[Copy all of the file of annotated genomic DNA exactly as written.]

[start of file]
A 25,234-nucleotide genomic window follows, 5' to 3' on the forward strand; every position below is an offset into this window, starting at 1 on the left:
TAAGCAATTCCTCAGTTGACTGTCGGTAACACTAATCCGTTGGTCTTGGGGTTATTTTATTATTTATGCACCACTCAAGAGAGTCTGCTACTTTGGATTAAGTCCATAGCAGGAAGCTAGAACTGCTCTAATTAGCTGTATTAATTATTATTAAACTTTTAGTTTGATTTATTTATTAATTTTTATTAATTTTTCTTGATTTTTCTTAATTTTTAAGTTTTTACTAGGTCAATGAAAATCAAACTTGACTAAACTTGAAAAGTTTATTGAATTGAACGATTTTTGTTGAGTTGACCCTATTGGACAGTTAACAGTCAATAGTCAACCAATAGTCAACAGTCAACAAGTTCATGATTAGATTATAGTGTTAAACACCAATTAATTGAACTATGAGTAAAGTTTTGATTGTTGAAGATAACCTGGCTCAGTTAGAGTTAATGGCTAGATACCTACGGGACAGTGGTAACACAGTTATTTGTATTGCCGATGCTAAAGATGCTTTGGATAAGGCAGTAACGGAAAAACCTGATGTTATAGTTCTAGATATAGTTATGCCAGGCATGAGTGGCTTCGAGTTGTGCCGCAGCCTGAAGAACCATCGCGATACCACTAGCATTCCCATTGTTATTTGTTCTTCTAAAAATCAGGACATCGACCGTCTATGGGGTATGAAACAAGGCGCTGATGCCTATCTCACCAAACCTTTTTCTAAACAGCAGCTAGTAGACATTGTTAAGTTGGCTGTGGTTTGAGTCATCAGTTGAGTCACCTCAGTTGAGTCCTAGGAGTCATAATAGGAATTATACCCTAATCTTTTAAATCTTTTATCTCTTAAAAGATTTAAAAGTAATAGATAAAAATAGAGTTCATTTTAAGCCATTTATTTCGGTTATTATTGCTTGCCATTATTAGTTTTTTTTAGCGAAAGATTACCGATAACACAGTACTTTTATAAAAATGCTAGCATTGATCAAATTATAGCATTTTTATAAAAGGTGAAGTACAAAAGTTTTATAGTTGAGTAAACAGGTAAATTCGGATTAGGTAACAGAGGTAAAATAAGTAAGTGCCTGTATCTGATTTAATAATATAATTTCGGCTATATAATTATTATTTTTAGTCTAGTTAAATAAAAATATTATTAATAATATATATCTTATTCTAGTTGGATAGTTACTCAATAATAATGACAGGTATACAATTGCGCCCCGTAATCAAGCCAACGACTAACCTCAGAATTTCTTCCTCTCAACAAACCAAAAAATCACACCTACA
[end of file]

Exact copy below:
A 25,234-nucleotide genomic window follows, 5' to 3' on the forward strand; every position below is an offset into this window, starting at 1 on the left:
TAAGCAATTCCTCAGTTGACTGTCGGTAACACTAATCCGTTGGTCTTGGGGTTATTTTATTATTTATGCACCACTCAAGAGAGTCTGCTACTTTGGATTAAGTCCATAGCAGGAAGCTAGAACTGCTCTAATTAGCTGTATTAATTATTATTAAACTTTTAGTTTGATTTATTTATTAATTTTTATTAATTTTTCTTGATTTTTCTTAATTTTTAAGTTTTTACTAGGTCAATGAAAATCAAACTTGACTAAACTTGAAAAGTTTATTGAATTGAACGATTTTTGTTGAGTTGACCCTATTGGACAGTTAACAGTCAATAGTCAACCAATAGTCAACAGTCAACAAGTTCATGATTAGATTATAGTGTTAAACACCAATTAATTGAACTATGAGTAAAGTTTTGATTGTTGAAGATAACCTGGCTCAGTTAGAGTTAATGGCTAGATACCTACGGGACAGTGGTAACACAGTTATTTGTATTGCCGATGCTAAAGATGCTTTGGATAAGGCAGTAACGGAAAAACCTGATGTTATAGTTCTAGATATAGTTATGCCAGGCATGAGTGGCTTCGAGTTGTGCCGCAGCCTGAAGAACCATCGCGATACCACTAGCATTCCCATTGTTATTTGTTCTTCTAAAAATCAGGACATCGACCGTCTATGGGGTATGAAACAAGGCGCTGATGCCTATCTCACCAAACCTTTTTCTAAACAGCAGCTAGTAGACATTGTTAAGTTGGCTGTGGTTTGAGTCATCAGTTGAGTCACCTCAGTTGAGTCCTAGGAGTCATAATAGGAATTATACCCTAATCTTTTAAATCTTTTATCTCTTAAAAGATTTAAAAGTAATAGATAAAAATAGAGTTCATTTTAAGCCATTTATTTCGGTTATTATTGCTTGCCATTATTAGTTTTTTTTAGCGAAAGATTACCGATAACACAGTACTTTTATAAAAATGCTAGCATTGATCAAATTATAGCATTTTTATAAAAGGTGAAGTACAAAAGTTTTATAGTTGAGTAAACAGGTAAATTCGGATTAGGTAACAGAGGTAAAATAAGTAAGTGCCTGTATCTGATTTAATAATATAATTTCGGCTATATAATTATTATTTTTAGTCTAGTTAAATAAAAATATTATTAATAATATATATCTTATTCTAGTTGGATAGTTACTCAATAATAATGACAGGTATACAATTGCGCCCCGTAATCAAGCCAACGACTAACCTCAGAATTTCTTCCTCTCAACAAACCAAAAAATCACACCTACA